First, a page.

Two in three graduates who left university this summer headed straight back to the family home, a survey shows.
The majority blame parlous finances for their return to the nest, but a quarter admitted they were happy to head back.
One reason could be that half revealed they are not expected to contribute towards bills.
The poll of nearly 2,000 recent graduates, by discounts website MyVoucherCodes, found that 61 per cent of those coming home were doing so due to ‘financial difficulties’, although 24 per cent ‘wanted to return’.
Just over half – 53 per cent – said they would stay for the ‘foreseeable future.
Mark Pearson of MyVoucherCodes said: ‘With it being tough for graduates to get a job in their chosen field at the moment, it’s not as though everyone can simply step straight into a well-paid job after university and go it alone.’
He suggested that ‘getting together with friends and finding a place to rent is a good stepping stone . . . but this is only a good option if the bills can be covered comfortably’.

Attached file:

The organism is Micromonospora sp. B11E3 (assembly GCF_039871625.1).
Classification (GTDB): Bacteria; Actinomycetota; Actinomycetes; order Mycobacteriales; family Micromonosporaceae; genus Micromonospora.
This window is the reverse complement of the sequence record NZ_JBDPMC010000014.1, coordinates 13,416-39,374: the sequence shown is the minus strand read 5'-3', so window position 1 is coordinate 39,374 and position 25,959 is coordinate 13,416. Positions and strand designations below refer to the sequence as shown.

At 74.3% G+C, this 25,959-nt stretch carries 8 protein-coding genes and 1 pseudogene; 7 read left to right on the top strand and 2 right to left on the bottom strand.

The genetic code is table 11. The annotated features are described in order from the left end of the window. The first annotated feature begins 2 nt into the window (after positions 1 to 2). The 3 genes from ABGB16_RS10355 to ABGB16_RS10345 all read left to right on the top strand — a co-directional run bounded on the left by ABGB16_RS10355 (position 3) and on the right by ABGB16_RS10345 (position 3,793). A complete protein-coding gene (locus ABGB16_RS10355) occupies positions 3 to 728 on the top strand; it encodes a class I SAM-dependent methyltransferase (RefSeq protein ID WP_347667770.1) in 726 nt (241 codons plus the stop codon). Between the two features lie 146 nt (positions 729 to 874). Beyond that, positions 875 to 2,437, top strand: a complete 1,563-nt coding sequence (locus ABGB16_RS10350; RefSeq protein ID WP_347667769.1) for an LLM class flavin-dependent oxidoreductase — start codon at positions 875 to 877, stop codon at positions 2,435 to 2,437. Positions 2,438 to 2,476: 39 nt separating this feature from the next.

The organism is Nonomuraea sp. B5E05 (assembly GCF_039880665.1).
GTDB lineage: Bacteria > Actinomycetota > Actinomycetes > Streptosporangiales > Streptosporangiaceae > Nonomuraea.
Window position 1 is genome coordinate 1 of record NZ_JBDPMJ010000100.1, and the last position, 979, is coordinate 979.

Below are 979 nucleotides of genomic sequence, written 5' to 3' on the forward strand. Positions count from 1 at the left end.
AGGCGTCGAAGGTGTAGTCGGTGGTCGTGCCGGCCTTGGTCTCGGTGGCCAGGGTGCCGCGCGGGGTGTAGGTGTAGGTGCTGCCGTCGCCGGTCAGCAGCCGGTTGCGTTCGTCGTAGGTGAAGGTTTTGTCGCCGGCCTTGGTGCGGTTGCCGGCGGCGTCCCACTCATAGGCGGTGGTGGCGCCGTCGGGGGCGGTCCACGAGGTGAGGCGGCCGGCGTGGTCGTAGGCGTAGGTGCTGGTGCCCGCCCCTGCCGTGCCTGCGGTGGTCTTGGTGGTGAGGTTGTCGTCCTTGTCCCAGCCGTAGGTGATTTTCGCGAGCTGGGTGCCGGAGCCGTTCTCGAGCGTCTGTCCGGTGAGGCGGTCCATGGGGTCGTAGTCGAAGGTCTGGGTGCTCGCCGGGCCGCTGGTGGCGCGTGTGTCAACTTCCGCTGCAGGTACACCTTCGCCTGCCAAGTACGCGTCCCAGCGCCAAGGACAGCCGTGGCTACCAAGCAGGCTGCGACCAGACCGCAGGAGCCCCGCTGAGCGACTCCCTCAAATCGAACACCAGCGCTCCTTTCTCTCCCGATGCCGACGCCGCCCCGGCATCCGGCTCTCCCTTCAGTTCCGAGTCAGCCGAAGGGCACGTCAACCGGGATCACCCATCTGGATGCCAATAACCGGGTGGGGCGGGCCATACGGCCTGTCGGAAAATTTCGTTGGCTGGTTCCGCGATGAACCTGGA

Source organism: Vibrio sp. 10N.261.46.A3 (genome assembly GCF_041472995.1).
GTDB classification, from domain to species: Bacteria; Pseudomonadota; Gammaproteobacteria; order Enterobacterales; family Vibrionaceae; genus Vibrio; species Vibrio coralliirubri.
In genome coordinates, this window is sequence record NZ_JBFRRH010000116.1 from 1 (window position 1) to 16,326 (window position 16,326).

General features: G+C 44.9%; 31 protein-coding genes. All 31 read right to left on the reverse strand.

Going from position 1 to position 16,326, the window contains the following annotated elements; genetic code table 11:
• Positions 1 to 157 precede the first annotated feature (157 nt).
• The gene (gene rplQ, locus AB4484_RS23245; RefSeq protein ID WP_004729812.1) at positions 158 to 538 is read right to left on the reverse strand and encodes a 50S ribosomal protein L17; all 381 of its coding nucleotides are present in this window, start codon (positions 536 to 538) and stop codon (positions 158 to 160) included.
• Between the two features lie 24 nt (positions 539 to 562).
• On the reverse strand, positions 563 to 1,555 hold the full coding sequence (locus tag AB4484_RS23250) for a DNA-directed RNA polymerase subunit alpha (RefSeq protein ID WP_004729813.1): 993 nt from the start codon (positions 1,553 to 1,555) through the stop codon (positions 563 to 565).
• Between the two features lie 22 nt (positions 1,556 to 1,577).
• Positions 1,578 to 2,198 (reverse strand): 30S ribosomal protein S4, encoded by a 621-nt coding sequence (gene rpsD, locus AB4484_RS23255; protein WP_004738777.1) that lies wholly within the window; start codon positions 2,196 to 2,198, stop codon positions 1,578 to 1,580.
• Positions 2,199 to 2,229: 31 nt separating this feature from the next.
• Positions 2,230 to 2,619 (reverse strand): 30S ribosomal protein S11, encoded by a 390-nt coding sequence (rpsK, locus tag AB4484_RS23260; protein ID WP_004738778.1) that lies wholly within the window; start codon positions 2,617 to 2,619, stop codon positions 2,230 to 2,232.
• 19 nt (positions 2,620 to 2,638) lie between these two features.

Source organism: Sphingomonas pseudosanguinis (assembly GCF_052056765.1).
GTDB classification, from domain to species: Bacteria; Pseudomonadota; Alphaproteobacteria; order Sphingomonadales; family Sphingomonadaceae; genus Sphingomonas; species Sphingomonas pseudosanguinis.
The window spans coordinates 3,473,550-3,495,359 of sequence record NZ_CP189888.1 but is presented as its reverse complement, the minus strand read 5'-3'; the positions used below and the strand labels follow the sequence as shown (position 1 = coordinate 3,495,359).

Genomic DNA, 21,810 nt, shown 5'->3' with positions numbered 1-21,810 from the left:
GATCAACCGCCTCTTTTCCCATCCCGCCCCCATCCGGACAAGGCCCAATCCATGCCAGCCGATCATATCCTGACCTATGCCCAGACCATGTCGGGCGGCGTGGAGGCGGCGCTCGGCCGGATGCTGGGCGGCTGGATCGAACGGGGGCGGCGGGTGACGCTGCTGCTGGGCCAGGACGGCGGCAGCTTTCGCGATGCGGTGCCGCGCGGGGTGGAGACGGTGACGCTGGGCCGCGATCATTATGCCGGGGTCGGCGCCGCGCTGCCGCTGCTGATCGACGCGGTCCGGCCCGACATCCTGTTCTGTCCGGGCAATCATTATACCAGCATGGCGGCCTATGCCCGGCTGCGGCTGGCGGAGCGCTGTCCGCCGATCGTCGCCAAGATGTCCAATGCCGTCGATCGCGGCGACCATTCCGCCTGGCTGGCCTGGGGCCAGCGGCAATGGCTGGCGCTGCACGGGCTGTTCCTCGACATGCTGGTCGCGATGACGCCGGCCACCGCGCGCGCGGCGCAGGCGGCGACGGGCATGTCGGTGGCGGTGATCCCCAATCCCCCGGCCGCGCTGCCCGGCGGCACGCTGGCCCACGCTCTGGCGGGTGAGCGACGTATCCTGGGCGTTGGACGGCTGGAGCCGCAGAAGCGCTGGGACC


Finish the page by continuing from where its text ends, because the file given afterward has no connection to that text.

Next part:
The findings, based on a survey carried out in August of 2011 and 2012 graduates, precede a big increase in university tuition fees, which kicks in next month.
The rise in top-rate fees from £3,375-a-year to £9,000 may prompt many more graduates to go back to their parents after university to save as much money as they can.
A separate study by the Aviva insurance group, released earlier this month, suggested that children who return to the family home after university are staying for an average of three years.
It found that an average grownup son or daughter who returns to live in the family home at around the age of 23 does not leave until they are 26.
A quarter stay for five years, and one in 12 hang around for more than ten years.
It suggested that a young man or woman who lives with their parents is likely to be almost £120 a week better off than if they had their own accommodation, where they would have to shell out for a mortgage or rent, as well as bills and council tax.
Earlier this summer the Government’s Office for National Statistics (ONS) estimated the scale of the boomerang generation at three million young people – nearly two million men and over a million women.
Numbers have risen by a fifth since 1997, according to the ONS.
Read more at the Mail Online.